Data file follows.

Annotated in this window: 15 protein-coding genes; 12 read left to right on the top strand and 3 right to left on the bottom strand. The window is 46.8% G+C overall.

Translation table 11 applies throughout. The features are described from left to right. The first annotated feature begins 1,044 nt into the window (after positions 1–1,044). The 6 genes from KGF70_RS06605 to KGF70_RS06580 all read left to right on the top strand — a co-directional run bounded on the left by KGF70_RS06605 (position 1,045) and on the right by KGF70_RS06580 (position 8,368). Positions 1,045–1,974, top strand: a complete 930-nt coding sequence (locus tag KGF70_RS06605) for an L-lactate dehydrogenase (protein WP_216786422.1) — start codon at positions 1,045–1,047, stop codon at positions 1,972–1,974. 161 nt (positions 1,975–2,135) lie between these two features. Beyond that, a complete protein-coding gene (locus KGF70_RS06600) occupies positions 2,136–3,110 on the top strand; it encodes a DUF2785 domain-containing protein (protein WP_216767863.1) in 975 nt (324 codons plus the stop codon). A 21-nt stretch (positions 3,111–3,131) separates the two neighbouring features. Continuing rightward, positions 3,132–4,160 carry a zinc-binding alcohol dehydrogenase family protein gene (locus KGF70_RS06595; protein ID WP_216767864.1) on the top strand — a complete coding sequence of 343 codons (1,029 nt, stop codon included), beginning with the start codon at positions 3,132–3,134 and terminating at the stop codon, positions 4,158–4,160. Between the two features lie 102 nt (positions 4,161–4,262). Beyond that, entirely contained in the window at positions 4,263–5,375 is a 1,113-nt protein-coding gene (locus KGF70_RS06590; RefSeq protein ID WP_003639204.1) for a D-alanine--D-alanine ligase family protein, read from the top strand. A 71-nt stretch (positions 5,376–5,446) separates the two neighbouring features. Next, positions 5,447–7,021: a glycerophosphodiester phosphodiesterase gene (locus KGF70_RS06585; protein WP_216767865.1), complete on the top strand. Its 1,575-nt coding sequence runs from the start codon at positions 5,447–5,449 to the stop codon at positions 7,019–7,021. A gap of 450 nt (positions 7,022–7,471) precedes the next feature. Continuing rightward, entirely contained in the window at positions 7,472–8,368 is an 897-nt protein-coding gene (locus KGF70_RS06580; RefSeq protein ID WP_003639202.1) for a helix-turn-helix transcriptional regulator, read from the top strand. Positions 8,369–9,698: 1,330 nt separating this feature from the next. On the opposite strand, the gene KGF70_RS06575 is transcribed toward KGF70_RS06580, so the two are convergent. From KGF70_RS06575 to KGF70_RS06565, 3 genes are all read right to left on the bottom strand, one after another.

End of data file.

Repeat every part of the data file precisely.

Annotated in this window: 15 protein-coding genes; 12 read left to right on the top strand and 3 right to left on the bottom strand. The window is 46.8% G+C overall.

Translation table 11 applies throughout. The features are described from left to right. The first annotated feature begins 1,044 nt into the window (after positions 1–1,044). The 6 genes from KGF70_RS06605 to KGF70_RS06580 all read left to right on the top strand — a co-directional run bounded on the left by KGF70_RS06605 (position 1,045) and on the right by KGF70_RS06580 (position 8,368). Positions 1,045–1,974, top strand: a complete 930-nt coding sequence (locus tag KGF70_RS06605) for an L-lactate dehydrogenase (protein WP_216786422.1) — start codon at positions 1,045–1,047, stop codon at positions 1,972–1,974. 161 nt (positions 1,975–2,135) lie between these two features. Beyond that, a complete protein-coding gene (locus KGF70_RS06600) occupies positions 2,136–3,110 on the top strand; it encodes a DUF2785 domain-containing protein (protein WP_216767863.1) in 975 nt (324 codons plus the stop codon). A 21-nt stretch (positions 3,111–3,131) separates the two neighbouring features. Continuing rightward, positions 3,132–4,160 carry a zinc-binding alcohol dehydrogenase family protein gene (locus KGF70_RS06595; protein ID WP_216767864.1) on the top strand — a complete coding sequence of 343 codons (1,029 nt, stop codon included), beginning with the start codon at positions 3,132–3,134 and terminating at the stop codon, positions 4,158–4,160. Between the two features lie 102 nt (positions 4,161–4,262). Beyond that, entirely contained in the window at positions 4,263–5,375 is a 1,113-nt protein-coding gene (locus KGF70_RS06590; RefSeq protein ID WP_003639204.1) for a D-alanine--D-alanine ligase family protein, read from the top strand. A 71-nt stretch (positions 5,376–5,446) separates the two neighbouring features. Next, positions 5,447–7,021: a glycerophosphodiester phosphodiesterase gene (locus KGF70_RS06585; protein WP_216767865.1), complete on the top strand. Its 1,575-nt coding sequence runs from the start codon at positions 5,447–5,449 to the stop codon at positions 7,019–7,021. A gap of 450 nt (positions 7,022–7,471) precedes the next feature. Continuing rightward, entirely contained in the window at positions 7,472–8,368 is an 897-nt protein-coding gene (locus KGF70_RS06580; RefSeq protein ID WP_003639202.1) for a helix-turn-helix transcriptional regulator, read from the top strand. Positions 8,369–9,698: 1,330 nt separating this feature from the next. On the opposite strand, the gene KGF70_RS06575 is transcribed toward KGF70_RS06580, so the two are convergent. From KGF70_RS06575 to KGF70_RS06565, 3 genes are all read right to left on the bottom strand, one after another.